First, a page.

Recently the Western Sydney Wanderers issued a CEO statement to confirm that a simmering dispute between the club and the police over the match behavior of active fans has been resolved.
Whew. That was close.
Discussions between the club and the police over some of the draconian measures the police were proposing, most of which the club had opposed, had been going on for five months. The matter was threatening to come to a head before reason and cool heads finally prevailed.
According to media reports prior to the matter’s resolution, proposed restrictions on the active fan group, the RBB, included the following:
— Removal of banners and flags or risk confiscation
— No march for any games
— Zero tolerance for swearing, including in any chants
— No standing on seats. Including children
— No standing in aisles
— Police to engage the aisles to prevent crowd movement between bays
— One member per seat, with no jumping / side by side movement
— Capo to be a “positive influence” on the crowd otherwise be removed, along with the capo stand
— Signing of a “terms and conditions” for person(s) using the megaphone, and this person to meet police and club before each game
— OSG police to continue to be used in the northern stand with a small presence of uniformed police
— If these conditions are breached, the game will be delayed or other action required in relation to venue management, at the direction of the event commander, until the issue is resolved
Our understanding is that these reports were exaggerated. Yet in the final resolution the police did back down on some proposals, among them the ban on the pre-match march and the threat to remove the capo unless he was, in the opinion of police officers, a "positive influence" on the crowd.
In the club statement Wanderers CEO John Tsatsimas made the following clarifications:
- There is no ban on the pre-match march based on the continued adherence to protocols that apply for any organised public gathering;
- There is no ban on standing, clapping, singing or jumping up and down within the venue;
- All approved concession items including flags and banners will still be allowed in the venue as per the pre-existing venue terms of admission;
- There is no ban on the approved capo stand or the use of loud hailers based on pre-existing terms of admission;
- Overcrowding of bays, standing on seats, blocking aisles, repetitive offensive language will be managed in accordance with established terms and conditions of entry. These policies are in the best interest of public safety and should be adhered to at all times by all spectators. These terms of entry have been in place since our first ever match.
That’s a relief. One has to wonder what the police were thinking in the first place. For example banning the pre-match march, from a meeting place to the home game venue, has become a revered tradition for the club’s active fans. Banning it would have amounted to police bullying. It’s difficult to see what purpose the ban would have served apart from staffing budget savings for the police who patrol the march in a quest to keep public order.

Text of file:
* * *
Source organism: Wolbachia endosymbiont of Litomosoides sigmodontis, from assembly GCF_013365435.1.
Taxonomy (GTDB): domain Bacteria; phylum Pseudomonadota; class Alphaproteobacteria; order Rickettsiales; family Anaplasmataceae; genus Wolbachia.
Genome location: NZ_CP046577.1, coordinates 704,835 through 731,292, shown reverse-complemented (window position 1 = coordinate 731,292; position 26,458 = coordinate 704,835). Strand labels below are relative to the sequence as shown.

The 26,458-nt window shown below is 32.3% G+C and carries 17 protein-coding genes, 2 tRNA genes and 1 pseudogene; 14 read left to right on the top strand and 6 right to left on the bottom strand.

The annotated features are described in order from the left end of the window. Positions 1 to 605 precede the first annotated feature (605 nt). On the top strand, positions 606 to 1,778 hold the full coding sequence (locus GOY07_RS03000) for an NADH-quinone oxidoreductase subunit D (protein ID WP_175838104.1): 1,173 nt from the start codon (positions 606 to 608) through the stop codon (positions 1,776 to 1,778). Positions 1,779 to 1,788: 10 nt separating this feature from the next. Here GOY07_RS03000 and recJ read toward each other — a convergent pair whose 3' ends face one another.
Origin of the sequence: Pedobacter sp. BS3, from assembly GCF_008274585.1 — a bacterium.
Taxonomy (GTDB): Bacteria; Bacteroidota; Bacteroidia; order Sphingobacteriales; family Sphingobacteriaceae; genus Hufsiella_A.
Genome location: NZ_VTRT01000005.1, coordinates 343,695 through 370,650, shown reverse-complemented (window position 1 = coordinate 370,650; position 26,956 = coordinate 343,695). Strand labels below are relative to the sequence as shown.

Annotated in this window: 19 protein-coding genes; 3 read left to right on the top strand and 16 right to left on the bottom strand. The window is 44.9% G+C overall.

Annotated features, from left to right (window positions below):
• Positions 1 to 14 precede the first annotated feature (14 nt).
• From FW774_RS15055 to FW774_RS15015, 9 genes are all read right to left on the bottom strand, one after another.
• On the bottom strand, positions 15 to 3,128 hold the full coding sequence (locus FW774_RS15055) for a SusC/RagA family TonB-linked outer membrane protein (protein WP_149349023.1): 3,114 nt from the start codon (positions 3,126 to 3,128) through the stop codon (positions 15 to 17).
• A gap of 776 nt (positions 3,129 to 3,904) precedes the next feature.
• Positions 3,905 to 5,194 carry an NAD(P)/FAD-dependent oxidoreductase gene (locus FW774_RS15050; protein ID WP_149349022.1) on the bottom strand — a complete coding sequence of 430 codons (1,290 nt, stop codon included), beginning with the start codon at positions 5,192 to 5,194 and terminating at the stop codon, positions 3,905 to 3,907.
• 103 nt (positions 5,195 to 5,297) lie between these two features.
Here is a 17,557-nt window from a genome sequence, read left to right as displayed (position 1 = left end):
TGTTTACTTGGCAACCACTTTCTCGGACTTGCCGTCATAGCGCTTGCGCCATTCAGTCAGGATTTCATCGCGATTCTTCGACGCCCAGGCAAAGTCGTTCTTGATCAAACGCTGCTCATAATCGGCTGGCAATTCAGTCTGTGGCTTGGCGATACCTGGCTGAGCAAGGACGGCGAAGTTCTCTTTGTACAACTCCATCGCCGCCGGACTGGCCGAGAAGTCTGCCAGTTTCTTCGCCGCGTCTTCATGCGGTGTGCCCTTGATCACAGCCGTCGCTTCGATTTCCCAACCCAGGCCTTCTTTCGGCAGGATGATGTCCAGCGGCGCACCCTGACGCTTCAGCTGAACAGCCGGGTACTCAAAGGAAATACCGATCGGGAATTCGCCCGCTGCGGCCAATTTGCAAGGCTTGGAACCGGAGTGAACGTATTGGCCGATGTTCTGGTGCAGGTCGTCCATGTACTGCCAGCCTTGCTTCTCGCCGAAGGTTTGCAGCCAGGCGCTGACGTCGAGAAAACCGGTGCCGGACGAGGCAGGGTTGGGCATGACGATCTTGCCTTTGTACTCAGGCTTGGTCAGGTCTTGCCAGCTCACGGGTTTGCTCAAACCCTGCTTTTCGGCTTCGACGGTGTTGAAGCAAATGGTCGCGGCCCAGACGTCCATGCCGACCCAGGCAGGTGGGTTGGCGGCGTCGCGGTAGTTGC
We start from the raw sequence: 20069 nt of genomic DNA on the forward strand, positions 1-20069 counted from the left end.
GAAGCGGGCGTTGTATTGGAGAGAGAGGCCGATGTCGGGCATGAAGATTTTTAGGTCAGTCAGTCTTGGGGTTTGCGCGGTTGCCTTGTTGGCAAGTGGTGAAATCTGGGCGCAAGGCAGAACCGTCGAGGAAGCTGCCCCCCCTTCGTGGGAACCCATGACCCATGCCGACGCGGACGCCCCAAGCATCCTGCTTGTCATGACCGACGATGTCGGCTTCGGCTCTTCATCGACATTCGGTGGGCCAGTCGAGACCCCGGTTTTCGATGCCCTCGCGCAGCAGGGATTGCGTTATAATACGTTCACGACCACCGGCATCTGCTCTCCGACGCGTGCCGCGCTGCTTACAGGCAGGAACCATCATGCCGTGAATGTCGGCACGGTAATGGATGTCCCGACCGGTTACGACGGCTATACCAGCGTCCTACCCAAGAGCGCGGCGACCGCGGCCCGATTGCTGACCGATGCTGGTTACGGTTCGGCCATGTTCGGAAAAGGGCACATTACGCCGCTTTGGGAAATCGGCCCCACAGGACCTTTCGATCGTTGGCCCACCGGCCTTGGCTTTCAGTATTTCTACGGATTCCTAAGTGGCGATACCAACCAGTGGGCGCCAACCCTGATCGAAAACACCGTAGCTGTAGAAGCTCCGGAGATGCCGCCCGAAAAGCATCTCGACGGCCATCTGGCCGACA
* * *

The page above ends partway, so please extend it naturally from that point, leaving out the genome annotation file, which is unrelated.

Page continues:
I have been to many Wanderers home games. From my usual vantage point, around 50 metres from the western stand where the RBB congregates, apart from some flare throwing (which IS against the law) I witnessed no anti-social behavior. What I did see was a spectacular and disturbing police presence: blue-uniformed officers lined up at the top of the stand and a monstrous white police van nearby at the ready to cart off would be offenders to the nearest cop shop. From what I saw the van provision was never activated, not once.
What I have to deduct, as a football fan myself, is that once again this is a case of a cultural gap between the police, and what they perceive as appropriate sporting fan behavior, and the active football fans and how they see themselves and their role in supporting their team.
What the good old Aussie police and security authorities see as appropriate behavior is for spectators to merely spectate, stay in their seats and occasionally jump up and cheer when a goal is scored. This may be true in other sports but it has long ceased to be the case in football.
Football fans, in particular the active ones, are not spectators. They do not come to games to spectate but to support and actively participate. They see themselves as the collective 12th man, a vital contributor to their team overcoming its opponent. Hence the singing, the rumbling, the big flags and tifos, and the chanting of insults.
It is this which provides football games with an atmosphere and a match experience unrivalled in other sports. The fans and the fan culture are an asset that enriches the game.
Hearteningly what the police have agreed to is a commitment to de-escalate police presence and activity at Wanderers games. This is a good thing. An overkill of uniformed police officers at a football match sends a terrible message about football as an acceptable sport and serves the hungry opportunists in the media intent to discredit football as un-Australian.
On the reverse side it feeds the suspicion out Parramatta way that the local police authorities are actively playing a part in discrediting football, a suspicion, believe me, that is prevalent amid the conspiracy theorists among football lovers in Sydney’s west.
A crisis has been averted. Good. And the club, for the way it has handled it, has to be complimented. RBB members will be, as they should be, happy and satisfied by the way the club and its management has backed and supported them.